How to learn a language on your own – The Ultimate Guide (Part 4 – Grammar and speaking – joyful beginnings)

Can you feel it?
We’re going on an adventure!

By this moment we should have everything we need to start learning.

If you’ve read the first part of this guide you should have some grammar book.
Internet sources are also acceptable but book is always more reliable.

But before we start, just a small disclaimer.


The process which I’m about to present work like a charm for me.
But we’re all different, so remember that your approach might vary from mine.
That’s why you should consider tweaking them a little bit so they’re more tailored for your needs.

This part of the guide will seriously get you started but of course it’s not possible to cover all complexities of particular languages.
I’m selective.

I don’t give a damn about being 100% correct at the beginning because nobody cares.
You know what is really tiring? Stuttering with perfect grammar every second word.

Sure, you’ll make mistakes but it rarely happens that they are serious.

– “I really do love rapes officer!”
– “Pardon me? You are sick and twisted person! Oh, wait! Did you mean grapes?”
– “Oh yeah, me thanks and love you long time!”

You see? At least you’re politely making a conversation.


There are two things which you should know before learning anything – your baseline and general outline of the subject you’re about to learn.

So what’s baseline?
This is the manner in which you can refer what you already know to the material you want to acquire.
It’s possible most of the time. However, sometimes you have to be really creative!

When you learn a new language, you can, of course,  compare it to the ones you already know.

General outline
You should know more less what the given language consists of.
Very important part of learning is knowing what you don’t know.

Skimming through grammar book can give you a pretty good picture of the language.
You can learn how many tenses there are or conjugations.

Now the real art is to pick grammar constructions which are the most useful to us
and will enable speaking as quickly as possible, while maintaining relatively high level of grammatical correctness.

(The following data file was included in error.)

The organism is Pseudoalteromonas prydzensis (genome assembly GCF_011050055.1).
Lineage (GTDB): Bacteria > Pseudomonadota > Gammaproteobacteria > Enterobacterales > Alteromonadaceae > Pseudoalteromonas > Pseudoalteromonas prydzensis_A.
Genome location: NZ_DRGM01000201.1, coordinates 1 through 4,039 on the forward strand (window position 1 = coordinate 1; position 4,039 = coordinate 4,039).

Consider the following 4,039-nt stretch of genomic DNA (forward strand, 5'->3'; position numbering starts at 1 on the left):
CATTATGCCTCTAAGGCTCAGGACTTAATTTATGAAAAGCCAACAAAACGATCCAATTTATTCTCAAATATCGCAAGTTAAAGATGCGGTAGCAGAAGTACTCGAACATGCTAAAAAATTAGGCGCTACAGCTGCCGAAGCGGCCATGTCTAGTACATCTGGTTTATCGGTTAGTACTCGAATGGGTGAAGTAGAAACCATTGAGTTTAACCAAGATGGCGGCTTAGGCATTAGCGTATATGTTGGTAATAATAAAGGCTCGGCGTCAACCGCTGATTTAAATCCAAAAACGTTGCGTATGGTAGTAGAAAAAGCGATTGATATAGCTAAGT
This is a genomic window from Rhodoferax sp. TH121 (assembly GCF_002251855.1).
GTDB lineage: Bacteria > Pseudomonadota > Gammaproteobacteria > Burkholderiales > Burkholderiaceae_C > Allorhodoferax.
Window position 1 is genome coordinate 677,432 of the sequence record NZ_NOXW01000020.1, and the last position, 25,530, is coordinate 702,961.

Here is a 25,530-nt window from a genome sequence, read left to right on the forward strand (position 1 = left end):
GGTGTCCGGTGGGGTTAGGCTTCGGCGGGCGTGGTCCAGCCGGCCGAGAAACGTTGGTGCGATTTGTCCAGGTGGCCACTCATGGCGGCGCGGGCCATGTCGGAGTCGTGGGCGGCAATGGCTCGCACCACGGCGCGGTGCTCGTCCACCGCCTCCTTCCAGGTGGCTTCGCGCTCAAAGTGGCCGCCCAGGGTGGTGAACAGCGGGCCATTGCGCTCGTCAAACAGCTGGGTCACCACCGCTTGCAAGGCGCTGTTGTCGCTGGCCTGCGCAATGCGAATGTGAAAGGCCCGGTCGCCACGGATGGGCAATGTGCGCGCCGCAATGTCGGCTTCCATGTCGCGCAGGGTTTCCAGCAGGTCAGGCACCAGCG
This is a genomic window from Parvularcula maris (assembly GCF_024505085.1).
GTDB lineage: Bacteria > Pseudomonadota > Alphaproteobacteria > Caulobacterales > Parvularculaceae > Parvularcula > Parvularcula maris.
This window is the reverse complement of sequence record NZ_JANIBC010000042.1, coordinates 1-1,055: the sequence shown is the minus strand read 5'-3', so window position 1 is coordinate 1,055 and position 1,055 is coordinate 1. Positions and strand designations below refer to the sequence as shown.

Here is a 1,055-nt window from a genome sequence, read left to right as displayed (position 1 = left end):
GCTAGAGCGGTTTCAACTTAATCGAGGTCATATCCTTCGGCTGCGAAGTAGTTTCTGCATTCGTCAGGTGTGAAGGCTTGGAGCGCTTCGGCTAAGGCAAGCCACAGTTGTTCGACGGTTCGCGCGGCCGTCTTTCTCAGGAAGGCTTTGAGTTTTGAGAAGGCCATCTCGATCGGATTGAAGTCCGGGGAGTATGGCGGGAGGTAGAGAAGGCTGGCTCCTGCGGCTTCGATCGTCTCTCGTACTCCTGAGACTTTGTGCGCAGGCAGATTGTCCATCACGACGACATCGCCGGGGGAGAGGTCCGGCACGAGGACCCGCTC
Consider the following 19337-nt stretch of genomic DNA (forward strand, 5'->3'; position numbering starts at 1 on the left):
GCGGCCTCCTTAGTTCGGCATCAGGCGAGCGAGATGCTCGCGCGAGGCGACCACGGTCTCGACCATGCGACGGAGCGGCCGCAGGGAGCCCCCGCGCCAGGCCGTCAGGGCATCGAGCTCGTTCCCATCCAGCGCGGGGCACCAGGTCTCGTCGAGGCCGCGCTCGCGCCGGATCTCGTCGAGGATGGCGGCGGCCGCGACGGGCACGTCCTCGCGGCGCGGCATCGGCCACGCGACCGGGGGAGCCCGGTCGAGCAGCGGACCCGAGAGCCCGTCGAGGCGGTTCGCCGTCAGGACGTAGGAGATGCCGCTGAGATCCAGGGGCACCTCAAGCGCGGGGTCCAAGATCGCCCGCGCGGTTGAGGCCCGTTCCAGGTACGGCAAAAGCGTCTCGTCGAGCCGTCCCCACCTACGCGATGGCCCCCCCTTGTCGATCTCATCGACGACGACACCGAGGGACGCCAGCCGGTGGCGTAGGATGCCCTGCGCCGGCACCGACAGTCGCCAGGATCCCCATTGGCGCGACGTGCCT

I’ll stress just for clarity’s sake – you need a general outline of a language.
You’re not learning at this stage.


I’ll try to describe in as many details as it’s only possible how I usually approach learning languages.
Once again – my goal is to start speaking as soon as possible.

If yours is only to read or write – it’s still the approach I would choose as it helps you to build a grammatical scaffolding where you can later set vocabulary.

Grammatical correctness usually follows quickly once you start speaking.
To depict the said process, I’ll use Esperanto as an example.

It’s much easier than most languages and that’s precisely why it is perfect.

Just like scientists who use simple organisms to understand more complex ones,
I’ll use an easy language as an example so you can later transfer this knowledge to more complex ones.


I suggest the following – go through it (more less) step by step.
It’ll set you on the right path.

But the most important advice which I can give you is – ignore ALL the other things from further steps until you cover the ones you’re actually trying to learn.

It takes the burden of overthinking off of you.

When should you move to the next step?

Once you can use the structures from the current one with confidence.
Of course, feel free to change the order of these steps and adjust them to you if you feel it suits you better.


The first question which we have to ask ourselves is: what elements of language are the most important?
The answer is – the ones which you can’t substitute with anything else.

That’s why I always start with personal pronouns (subject pronouns).
For the sake of brevity, I’ll limit my examples to singular form.






Once we get a grasp of subject pronouns we can move to present tense.
This choice begs the same question as before.

Why present and not past or future tense?
Assuming that we have really little time at our disposal, we can always say something like:

“I eat dinner yesterday”
“she goes there in 3 days”

Sounds terrible – I’m pretty sure we all agree here BUT
It helps you to get your message across!

If there are more than 1 present tense in your target language, it’s better to choose the one which’s used for general events


Esperanto makes everything simple.
All verbs in present tense have endings -AS.

Obviously in language of your choice you’ll face more conjugations.
And the great thing is that you know how many because you learnt beforehand what the grammar outline of your target language looks like. (You READ it, riiiiiight?)

Now we have to learn how to construct:

  • affirmative sentence
  • negative sentence
  • questions

Questions are least important as you can always ask one using an affirmative sentence and changing your tone of voice.

AFFIRMATIVE SENTENCE (in present tense)

POSSIBLE TRAPS: In many languages the order of the sentence is fixed – e.g. The conjugated verb is always the second sentence element in German.

Be aware of it.

Let’s select some verbs so we can start creating sentences.

Short list of the most useful verbs

and 3 nouns

money = mono